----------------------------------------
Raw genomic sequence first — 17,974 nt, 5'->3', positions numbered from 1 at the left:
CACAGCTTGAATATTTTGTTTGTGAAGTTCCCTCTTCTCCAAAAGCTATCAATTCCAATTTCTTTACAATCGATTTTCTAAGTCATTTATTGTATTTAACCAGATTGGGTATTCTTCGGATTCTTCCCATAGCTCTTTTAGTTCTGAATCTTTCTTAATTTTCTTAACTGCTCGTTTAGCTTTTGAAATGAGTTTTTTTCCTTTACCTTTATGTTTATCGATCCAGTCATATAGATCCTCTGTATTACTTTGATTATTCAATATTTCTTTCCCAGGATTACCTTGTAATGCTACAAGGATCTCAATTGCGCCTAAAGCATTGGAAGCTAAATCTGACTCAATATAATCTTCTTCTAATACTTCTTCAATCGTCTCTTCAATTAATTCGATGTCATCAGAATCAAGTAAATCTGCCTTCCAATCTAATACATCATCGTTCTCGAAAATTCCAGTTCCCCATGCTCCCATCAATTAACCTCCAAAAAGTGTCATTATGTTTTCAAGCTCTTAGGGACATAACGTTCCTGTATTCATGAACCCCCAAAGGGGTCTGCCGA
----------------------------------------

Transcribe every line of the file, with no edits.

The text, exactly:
Raw genomic sequence first — 17,974 nt, 5'->3', positions numbered from 1 at the left:
CACAGCTTGAATATTTTGTTTGTGAAGTTCCCTCTTCTCCAAAAGCTATCAATTCCAATTTCTTTACAATCGATTTTCTAAGTCATTTATTGTATTTAACCAGATTGGGTATTCTTCGGATTCTTCCCATAGCTCTTTTAGTTCTGAATCTTTCTTAATTTTCTTAACTGCTCGTTTAGCTTTTGAAATGAGTTTTTTTCCTTTACCTTTATGTTTATCGATCCAGTCATATAGATCCTCTGTATTACTTTGATTATTCAATATTTCTTTCCCAGGATTACCTTGTAATGCTACAAGGATCTCAATTGCGCCTAAAGCATTGGAAGCTAAATCTGACTCAATATAATCTTCTTCTAATACTTCTTCAATCGTCTCTTCAATTAATTCGATGTCATCAGAATCAAGTAAATCTGCCTTCCAATCTAATACATCATCGTTCTCGAAAATTCCAGTTCCCCATGCTCCCATCAATTAACCTCCAAAAAGTGTCATTATGTTTTCAAGCTCTTAGGGACATAACGTTCCTGTATTCATGAACCCCCAAAGGGGTCTGCCGA